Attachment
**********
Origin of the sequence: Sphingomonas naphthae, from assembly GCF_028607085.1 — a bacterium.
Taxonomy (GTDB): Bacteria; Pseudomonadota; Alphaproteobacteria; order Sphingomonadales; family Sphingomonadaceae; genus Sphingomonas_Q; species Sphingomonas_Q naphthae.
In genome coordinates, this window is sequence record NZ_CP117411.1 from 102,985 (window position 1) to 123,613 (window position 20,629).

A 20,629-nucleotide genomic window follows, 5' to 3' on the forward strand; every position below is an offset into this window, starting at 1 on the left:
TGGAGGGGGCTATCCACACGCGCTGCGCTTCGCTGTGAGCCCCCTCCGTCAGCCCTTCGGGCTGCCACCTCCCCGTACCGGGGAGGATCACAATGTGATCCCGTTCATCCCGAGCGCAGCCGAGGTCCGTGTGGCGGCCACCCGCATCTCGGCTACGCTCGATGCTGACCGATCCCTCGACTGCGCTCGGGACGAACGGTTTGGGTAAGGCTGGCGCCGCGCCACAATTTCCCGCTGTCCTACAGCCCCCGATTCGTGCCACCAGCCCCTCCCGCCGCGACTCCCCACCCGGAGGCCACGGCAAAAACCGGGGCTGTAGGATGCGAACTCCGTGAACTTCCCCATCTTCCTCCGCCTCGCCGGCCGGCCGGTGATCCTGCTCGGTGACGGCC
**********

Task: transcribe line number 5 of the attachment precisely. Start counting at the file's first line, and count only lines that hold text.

TGGAGGGGGCTATCCACACGCGCTGCGCTTCGCTGTGAGCCCCCTCCGTCAGCCCTTCGGGCTGCCACCTCCCCGTACCGGGGAGGATCACAATGTGATCCCGTTCATCCCGAGCGCAGCCGAGGTCCGTGTGGCGGCCACCCGCATCTCGGCTACGCTCGATGCTGACCGATCCCTCGACTGCGCTCGGGACGAACGGTTTGGGTAAGGCTGGCGCCGCGCCACAATTTCCCGCTGTCCTACAGCCCCCGATTCGTGCCACCAGCCCCTCCCGCCGCGACTCCCCACCCGGAGGCCACGGCAAAAACCGGGGCTGTAGGATGCGAACTCCGTGAACTTCCCCATCTTCCTCCGCCTCGCCGGCCGGCCGGTGATCCTGCTCGGTGACGGCC